CRIM 101 Lecture Notes - Lecture 2: Environmental Criminology, Domestic Violence, Public Intoxication

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Published on 21 Apr 2013
School
Simon Fraser University
Department
Criminology
Course
CRIM 101
CRIMINAL EVENT THEORY
Crimes as “social event”, involving offenders, victims, bystanders and witnesses, the
police and other participants in the criminal justice system
Examines the precursors, transaction and aftermaths of criminal events
Examines the settings in which criminal events take place
IS IT NEW?
Criminal event theory is not “new”
Interwoven with routine activities theory, lifestyle exposure theory, and environmental
criminology
All focus on "routine activities", "motivated offenders", "criminal
opportunities”/”suitable targets”, “guardianship” and “situational crime prevention”
CRIMES AS SOCIAL EVENTS
Criminal event theory says crimes should be viewed as “social events”
Involve people interacting with each other-e.g., offenders, victims, bystanders, witnesses,
criminal justice personnel
Referred to as events (or episodes) because they “have a beginning and an end”
THE “TYPICAL” OFFENDER
Most offenders are young males (more than 75% in some offence categories), aged 15-
24, lower socioeconomic status, and unemployed/temporarily unemployed
15-24 age group represented only 14% of population in 2003, while accounting for 45%
of violent crime reports and 32% of property crime
EXCUSES, EXCUSES
Excuse-based explanation (denial of responsibility)
Offender may agree the act was wrong, but say that he/she didn’t do it
JUSTIFICATION
Offender accepts responsibility, but claims the act was unjustified
Offender says the victim deserved it or “was asking for it”, or that everyone else is doing
it, so why can’t I
FEELINGS OF GUILT
Known as “techniques of neutralization”
Offenders do experience feelings of guilt, and find it necessary to rationalize/justify their
behavior
VICTIM CHARACTERISTICS
Looks the same as their offenders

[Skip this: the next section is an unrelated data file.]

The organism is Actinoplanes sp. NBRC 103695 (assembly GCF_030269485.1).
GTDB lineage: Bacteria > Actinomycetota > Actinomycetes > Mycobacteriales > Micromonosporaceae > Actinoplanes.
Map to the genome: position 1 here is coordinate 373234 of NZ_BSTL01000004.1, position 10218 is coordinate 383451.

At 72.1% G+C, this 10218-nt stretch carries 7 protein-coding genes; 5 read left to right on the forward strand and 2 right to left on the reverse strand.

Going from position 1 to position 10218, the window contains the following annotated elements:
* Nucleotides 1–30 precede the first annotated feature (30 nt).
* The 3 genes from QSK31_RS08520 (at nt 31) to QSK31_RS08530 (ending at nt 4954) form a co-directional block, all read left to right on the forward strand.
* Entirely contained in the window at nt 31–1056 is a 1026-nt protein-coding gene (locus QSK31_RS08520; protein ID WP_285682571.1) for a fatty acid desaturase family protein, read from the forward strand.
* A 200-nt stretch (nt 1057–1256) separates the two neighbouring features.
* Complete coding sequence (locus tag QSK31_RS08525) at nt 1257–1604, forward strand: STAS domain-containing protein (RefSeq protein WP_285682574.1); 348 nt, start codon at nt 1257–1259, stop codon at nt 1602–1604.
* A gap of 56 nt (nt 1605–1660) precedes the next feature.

Individuals most likely to be victimized are young males, 15-24 years of age, who are
not poor, and/or from ethnic minorities
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People over 65 years of age are least to be victimized
Relatively little difference between genders in terms of overall risks of personal
victimization
VICTIM AWARENESS
Victims often don’t realize or acknowledge they’ve been victimized
May not define what happened to them as crime
Especially true if crime committed by a friend, acquaintance or family member
BYSTANDERS & WITNESSES
Bystanders and witnesses may deter or prevent crime by their presence
Offenders may be reluctant to commit a crime in front of witnesses or possible
interveners
Bystanders and witnesses may prevent a crime from escalating, by breaking up a fight, or
by calling the police
BYSTANDERS MAY ALSO FACILITATE CRIME
- Encouraging a fight
- Encouraging someone to vandalize a property
- Participating in a group that witnesses and encourages a sexual assault
THE POLICE
Police often have direct influence on whether or not an act comes to be regarded as a
crime
May let someone off with warning if they come from a “good family”, yet arrest someone
who does exactly the same thing because he/she is a “street kid”
If police are engaged in proactive policing, (have more patrols and actively search out
crimes), there is a higher likelihood of an act being defined as criminal
If engaged in reactive policing (only respond to crimes that are reported to them or that
they happen to witness) then fewer acts are likely to be defined as crimes
REPORTING CRIMES
Many crimes do not even come to the attention of the police
Victims decide for one reason or another not to report them
Unreported/unknown amount of crime is estimated to be as high as 66% or more of all
crimes that are committed
Victims more likely to report serious crimes, or crimes where perpetrator is known to
them (e.g., friend or family member)
Less likely to report less serious crimes, or crimes where perpetrator is known to them
Victims of crime sometimes involved in criminal activities themselves, and are reluctant
to draw attention of police to their own activities
THE DARK FIGURE OF RECORDING
Once crime is reported to police, it goes through process of assessment, classification
and (perhaps) recording
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